TV channels to air public service content: New rule

Updated on Nov 10, 2022 02:13 PM IST

The Union information & broadcasting ministry notified changes to guidelines for channels that broadcast from India (uplink) and those that are relayed to Indian audiences through a satellite downlink.

Among the other key changes was doing away the need for permission before events can be telecast live, although the government will still need to be notified of it.(PTI File Photo) PREMIUM
Among the other key changes was doing away the need for permission before events can be telecast live, although the government will still need to be notified of it.(PTI File Photo)
ByDeeksha Bhardwaj, New Delhi

New government rules make it mandatory for most television channels to air 30 minutes of “public service” content on issues of national importance and social relevance, and have created a new category for “devotional” channels that will be allowed to uplink live content for free.

The Union information & broadcasting ministry notified changes to guidelines for channels that broadcast from India (uplink) and those that are relayed to Indian audiences through a satellite downlink. Officials said the changes were meant to improve the ease of doing business and simplify compliance requirements.

The rules state that “in the best interest of the society”, any entity with permission to uplink and downlink a channel from and to India (except foreign channels), “may undertake public service broadcasting for a minimum period of 30 minutes in a day on themes of national importance and of social relevance”.

The channels can tweak their programming schedules to fit such programming in, a statement by the government on the new rules said, adding that exceptions applied only in case where it was not feasible, “such as in the case of sports channels”.

The public service content can include programming on education and spread of literacy, agriculture and rural development, health and family welfare, science and technology, welfare of women, welfare of the weaker sections of the society, protection of environment and of cultural heritage, and national integration.

Among the other key changes was doing away the need for permission before events can be telecast live, although the government will still need to be notified of it.

The changes also notified a new classification for channels that “predominantly broadcast devotional/spiritual/yoga content” as devotional channels. As per the 2011 guidelines, only news and non-news channels existed.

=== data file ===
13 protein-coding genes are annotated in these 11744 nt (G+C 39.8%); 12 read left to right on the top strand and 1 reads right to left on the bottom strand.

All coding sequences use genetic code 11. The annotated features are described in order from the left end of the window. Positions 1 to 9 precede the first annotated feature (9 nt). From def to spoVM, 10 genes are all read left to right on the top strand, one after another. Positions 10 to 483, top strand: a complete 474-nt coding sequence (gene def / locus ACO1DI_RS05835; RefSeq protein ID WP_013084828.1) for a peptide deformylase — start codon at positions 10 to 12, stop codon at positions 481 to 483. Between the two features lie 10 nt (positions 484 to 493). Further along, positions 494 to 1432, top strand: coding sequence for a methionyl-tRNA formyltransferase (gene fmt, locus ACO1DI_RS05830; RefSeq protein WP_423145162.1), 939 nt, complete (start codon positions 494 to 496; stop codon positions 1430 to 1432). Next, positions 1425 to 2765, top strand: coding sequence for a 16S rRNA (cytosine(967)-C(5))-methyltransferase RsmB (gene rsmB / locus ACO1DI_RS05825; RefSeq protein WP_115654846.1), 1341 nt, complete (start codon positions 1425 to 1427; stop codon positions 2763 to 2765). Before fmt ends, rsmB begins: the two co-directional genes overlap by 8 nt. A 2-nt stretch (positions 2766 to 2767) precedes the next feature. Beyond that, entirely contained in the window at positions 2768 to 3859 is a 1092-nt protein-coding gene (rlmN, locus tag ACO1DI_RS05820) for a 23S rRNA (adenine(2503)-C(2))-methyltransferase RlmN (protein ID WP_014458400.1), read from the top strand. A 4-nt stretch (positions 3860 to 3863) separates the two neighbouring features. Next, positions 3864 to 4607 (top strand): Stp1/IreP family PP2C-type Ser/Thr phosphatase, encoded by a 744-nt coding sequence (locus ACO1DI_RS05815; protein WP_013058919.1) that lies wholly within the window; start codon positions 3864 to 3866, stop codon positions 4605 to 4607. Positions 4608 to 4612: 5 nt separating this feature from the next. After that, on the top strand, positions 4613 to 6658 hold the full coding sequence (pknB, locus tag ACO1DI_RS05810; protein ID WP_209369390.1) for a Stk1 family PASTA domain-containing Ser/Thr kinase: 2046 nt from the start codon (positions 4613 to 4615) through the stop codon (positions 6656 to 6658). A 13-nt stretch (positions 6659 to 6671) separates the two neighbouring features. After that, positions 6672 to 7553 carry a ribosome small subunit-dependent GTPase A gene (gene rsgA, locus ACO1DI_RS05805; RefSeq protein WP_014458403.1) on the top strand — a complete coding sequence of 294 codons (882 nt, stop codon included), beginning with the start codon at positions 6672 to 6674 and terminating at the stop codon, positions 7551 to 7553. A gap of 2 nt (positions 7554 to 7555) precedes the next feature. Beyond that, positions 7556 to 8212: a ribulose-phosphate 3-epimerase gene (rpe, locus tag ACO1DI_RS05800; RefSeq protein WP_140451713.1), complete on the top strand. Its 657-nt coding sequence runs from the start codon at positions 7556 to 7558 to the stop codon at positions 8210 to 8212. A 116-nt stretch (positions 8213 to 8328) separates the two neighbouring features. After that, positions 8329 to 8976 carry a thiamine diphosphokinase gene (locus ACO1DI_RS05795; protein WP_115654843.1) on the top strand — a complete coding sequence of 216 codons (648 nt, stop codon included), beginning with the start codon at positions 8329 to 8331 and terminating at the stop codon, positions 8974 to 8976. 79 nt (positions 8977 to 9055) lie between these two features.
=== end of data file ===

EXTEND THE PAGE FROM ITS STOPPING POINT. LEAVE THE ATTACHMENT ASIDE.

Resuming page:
“The ministry is now thinking that there should be a separate criterion for what constitutes a devotional channel and what it rules it will have to follow,” an official said on the condition of anonymity. “The issue recently came up before the ministry and while the ministry has a list of which channels it identifies as devotional, a separate category or subcategory within the non-news channels will have to be formed.”

These, unlike other non-news channels, will be allowed to uplink live content for free. A national non-news channel meanwhile has to pay 1 lakh per channel per day and a regional channel will pay 50,000 per channel per day.

Devotional channels have increasingly grown in viewership since 2016, data collected by the Broadcast Audience Research Council India (BARC) shows. While in 2016, the number of devotional channels watermarked were just three with average weekly impressions of 22.2 million, as per BARC data, the number rose to 11 with an average weekly impression of 97 million in 2017. In 2018, they had a weekly impression of 119.8 million.

Eventually, devotional channels will be required to register with the ministry and an advisory or guidelines for them will be formulated for them, the official added.

According to a second official familiar with the matter, the concept existed with the ministry but the channels were not separately demarcated by law. “Now they are being clearly defined,” the second official said.

The new framework also includes allowing channels to change language without prior permission (but a mere intimation needs to be sent), providing the option of uplinking from more than one teleport/satellite, and allowing foreign channels to uplink from Indian teleports for being downlinked outside India, which was so far barred.

According to Paritosh Joshi, an independent media and communications consultant, some aspects need more clarity, especially on the change for permissions for live broadcast for an event. “You have to anyway tell the government what the event is. It’s merely semantics because the government is not saying when the information has to be given,” he said. “The question to ask is a newscaster allowed to go live or not immediately.”

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